• Maintain acceptable asthma control and determine minimal medication required to achieve asthma control.
  • Provide and explain an action plan- for management of exacerbations.
  • Ensure regular follow up with your physician to review asthma control and compliance to treatment and environmental control issues.
  • Stay indoors as much as possible during high allergen times.
  • Additional information available from the Asthma and Allergy Foundation of America, 1717 Massachusetts Ave., Suite 305, Washington, DC 20036, Or The Canadian Lung Association


Categories of asthma medications:

1. Bronchodilators:

Bronchodilators, such as salbutamol open air passages. These are for quick relief of symptoms but does not treat the inflammation in the airway lininig. The effect of these medications lasts 4 to 6 hours. These bronchodilators can be taken orally, injected or inhaled. Inhalation is the preferred method of administering the medication because it deposits the drug directly in the airways and therefore acts very quickly except in severely obstructed airways. The side effects of these drugs are rapid heartbeat, restlessness, headache and tremors.

Ipratropium bromide is sometimes used to provide quick relief of symptoms.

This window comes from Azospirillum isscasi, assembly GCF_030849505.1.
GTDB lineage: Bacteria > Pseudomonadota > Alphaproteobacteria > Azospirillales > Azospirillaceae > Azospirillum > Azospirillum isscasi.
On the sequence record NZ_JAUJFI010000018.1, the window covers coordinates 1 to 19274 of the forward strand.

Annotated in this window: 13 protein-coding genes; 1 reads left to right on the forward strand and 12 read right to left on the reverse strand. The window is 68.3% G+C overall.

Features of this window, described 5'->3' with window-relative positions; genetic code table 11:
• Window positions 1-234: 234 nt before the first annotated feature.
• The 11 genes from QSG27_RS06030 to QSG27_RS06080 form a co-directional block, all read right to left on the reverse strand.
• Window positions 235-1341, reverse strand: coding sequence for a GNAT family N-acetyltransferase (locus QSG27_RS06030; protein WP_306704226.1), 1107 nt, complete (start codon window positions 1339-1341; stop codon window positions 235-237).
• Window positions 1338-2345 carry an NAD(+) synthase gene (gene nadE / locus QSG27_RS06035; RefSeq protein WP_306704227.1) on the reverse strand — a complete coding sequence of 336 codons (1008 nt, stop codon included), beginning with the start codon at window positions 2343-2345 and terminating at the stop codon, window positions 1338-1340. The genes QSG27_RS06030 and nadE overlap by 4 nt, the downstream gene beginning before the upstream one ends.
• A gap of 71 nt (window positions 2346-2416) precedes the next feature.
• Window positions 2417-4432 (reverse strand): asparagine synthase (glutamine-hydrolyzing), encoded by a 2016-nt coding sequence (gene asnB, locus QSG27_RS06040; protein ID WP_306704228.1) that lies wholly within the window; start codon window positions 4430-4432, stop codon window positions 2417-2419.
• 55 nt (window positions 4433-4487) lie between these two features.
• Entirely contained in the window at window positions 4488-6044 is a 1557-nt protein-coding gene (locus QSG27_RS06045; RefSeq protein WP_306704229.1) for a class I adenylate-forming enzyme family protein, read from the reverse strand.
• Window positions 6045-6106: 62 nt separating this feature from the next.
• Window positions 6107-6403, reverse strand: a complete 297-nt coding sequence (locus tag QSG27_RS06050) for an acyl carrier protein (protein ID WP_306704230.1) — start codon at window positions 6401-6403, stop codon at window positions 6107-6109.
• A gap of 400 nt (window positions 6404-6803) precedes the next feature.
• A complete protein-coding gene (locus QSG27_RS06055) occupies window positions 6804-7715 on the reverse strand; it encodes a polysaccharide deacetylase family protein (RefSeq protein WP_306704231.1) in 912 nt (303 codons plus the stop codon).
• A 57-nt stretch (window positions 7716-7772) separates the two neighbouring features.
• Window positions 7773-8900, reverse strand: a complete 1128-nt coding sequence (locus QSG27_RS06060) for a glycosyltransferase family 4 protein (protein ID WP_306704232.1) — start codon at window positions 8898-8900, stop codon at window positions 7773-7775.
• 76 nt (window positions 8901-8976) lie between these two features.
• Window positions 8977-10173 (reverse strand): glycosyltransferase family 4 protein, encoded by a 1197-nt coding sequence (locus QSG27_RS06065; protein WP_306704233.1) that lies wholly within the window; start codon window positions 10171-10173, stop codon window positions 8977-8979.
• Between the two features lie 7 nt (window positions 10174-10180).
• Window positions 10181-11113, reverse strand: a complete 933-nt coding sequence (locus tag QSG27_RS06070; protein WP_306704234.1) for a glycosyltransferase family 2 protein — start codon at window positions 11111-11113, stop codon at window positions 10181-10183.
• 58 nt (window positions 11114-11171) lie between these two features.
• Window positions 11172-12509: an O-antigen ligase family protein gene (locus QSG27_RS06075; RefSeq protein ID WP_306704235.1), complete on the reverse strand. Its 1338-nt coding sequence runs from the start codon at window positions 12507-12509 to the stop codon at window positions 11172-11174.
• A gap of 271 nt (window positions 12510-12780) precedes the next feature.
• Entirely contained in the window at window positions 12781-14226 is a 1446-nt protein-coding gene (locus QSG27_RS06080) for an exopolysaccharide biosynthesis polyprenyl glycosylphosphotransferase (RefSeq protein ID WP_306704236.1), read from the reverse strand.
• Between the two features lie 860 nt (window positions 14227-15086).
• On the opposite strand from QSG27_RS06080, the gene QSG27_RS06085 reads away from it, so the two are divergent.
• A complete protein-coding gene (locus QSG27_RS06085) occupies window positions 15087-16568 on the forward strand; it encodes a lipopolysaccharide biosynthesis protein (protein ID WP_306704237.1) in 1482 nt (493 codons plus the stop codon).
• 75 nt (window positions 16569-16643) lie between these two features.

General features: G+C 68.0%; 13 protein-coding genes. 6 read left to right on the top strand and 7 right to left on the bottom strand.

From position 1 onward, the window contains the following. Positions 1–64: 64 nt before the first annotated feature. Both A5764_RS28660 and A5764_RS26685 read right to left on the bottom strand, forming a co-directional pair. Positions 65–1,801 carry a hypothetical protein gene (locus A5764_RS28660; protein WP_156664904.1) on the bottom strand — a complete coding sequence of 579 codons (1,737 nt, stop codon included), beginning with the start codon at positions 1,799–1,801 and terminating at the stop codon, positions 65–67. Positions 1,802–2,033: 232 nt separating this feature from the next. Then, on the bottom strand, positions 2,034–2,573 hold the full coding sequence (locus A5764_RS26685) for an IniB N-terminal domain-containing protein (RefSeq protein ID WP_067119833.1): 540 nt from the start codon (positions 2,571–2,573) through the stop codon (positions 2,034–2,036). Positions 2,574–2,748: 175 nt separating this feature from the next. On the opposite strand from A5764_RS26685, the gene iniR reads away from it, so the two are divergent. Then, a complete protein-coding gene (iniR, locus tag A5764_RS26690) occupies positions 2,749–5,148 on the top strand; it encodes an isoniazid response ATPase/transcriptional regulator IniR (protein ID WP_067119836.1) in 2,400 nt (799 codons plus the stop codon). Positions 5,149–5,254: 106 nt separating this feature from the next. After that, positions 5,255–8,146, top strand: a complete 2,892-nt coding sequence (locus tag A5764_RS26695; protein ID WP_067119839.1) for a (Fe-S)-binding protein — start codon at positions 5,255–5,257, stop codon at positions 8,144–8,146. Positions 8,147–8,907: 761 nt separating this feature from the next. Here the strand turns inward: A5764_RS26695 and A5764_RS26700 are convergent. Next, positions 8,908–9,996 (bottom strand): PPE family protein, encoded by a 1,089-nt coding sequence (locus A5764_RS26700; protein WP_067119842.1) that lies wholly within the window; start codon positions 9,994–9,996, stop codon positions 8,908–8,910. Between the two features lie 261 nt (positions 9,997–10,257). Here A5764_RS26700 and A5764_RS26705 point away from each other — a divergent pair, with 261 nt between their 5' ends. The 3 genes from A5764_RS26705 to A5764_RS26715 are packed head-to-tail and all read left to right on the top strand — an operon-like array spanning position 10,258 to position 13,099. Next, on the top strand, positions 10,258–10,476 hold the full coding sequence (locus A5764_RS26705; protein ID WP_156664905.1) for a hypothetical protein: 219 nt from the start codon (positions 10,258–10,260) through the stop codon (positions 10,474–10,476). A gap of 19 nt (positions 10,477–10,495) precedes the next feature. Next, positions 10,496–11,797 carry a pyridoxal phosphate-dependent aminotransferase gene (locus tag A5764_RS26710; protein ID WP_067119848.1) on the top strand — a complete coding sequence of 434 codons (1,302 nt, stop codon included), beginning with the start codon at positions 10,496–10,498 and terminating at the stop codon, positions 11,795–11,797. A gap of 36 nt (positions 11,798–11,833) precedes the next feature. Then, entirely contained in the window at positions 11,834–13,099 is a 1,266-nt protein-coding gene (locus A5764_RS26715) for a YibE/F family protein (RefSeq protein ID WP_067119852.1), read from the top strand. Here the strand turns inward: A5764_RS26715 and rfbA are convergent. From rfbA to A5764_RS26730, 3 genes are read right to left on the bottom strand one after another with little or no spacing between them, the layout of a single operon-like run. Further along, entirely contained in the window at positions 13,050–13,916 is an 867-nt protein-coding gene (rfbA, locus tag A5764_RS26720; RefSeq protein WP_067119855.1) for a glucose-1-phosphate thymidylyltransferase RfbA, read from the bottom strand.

Theophylline, another drug that produces bronchodilatation. It is usually taken orally- theophylline is available in many forms, from short-acting tablets and syrups to longer-acting sustained release tablets and capsules. In severe attack it can be used intravenously.

Newer longer acting bronchodilators e.g. salmeterol are also available. These cannot be used as quick relief or rescue medication because the onset of action is much slower. These are useful in preventing an asthma attack and are used in maintenance therapy.

2. Anti-inflammatory medications:

Corticosteroid inhalers and oral – used in the treatment and prevention of asthma. Inhaled steroids are recommended as the mainstay in the treatment and management of an asthmatic patient. With the newer steroid inhalers the risk of side effects is minimized further because of reduced systemic absorption, which is claimed to be less than 1%. Intravenous cortisone drugs (emergencies only) to decrease the body’s allergic response

Leukotriene receptor antagonists (zafirlucast, montelukast and pranlukast) are used as preventive treatment in mild to moderate asthma. The advantage of this medication is that it is taken orally. Leukotriene receptor antagonists are especially effective in aspirin-intolerant asthma and exercise- induced asthma.

Antiallergic agents – cromolyn sodium or nedocromil by nebulizer.


  • Stay active, but avoid sudden bursts of exercise. If an attack follows heavy exercise, sit and rest. Sip warm water.
  • Treatment with bronchodilators often prevents exercise-caused asthma.
  • Swimming is perhaps the best exercise for asthma patients.


  • No special diets but avoid foods to which you are sensitive.
  • Drink at least 3 quarts of liquid daily to keep secretions loose.

Possible Complications:

  • Respiratory failure.
  • Pneumothorax.
  • Lung infection and chronic lung problems from recurrent attacks.


Symptoms can be controlled with treatment and strict adherence to prevention measures. Half the children will outgrow asthma. Without treatment, severe attacks can be fatal.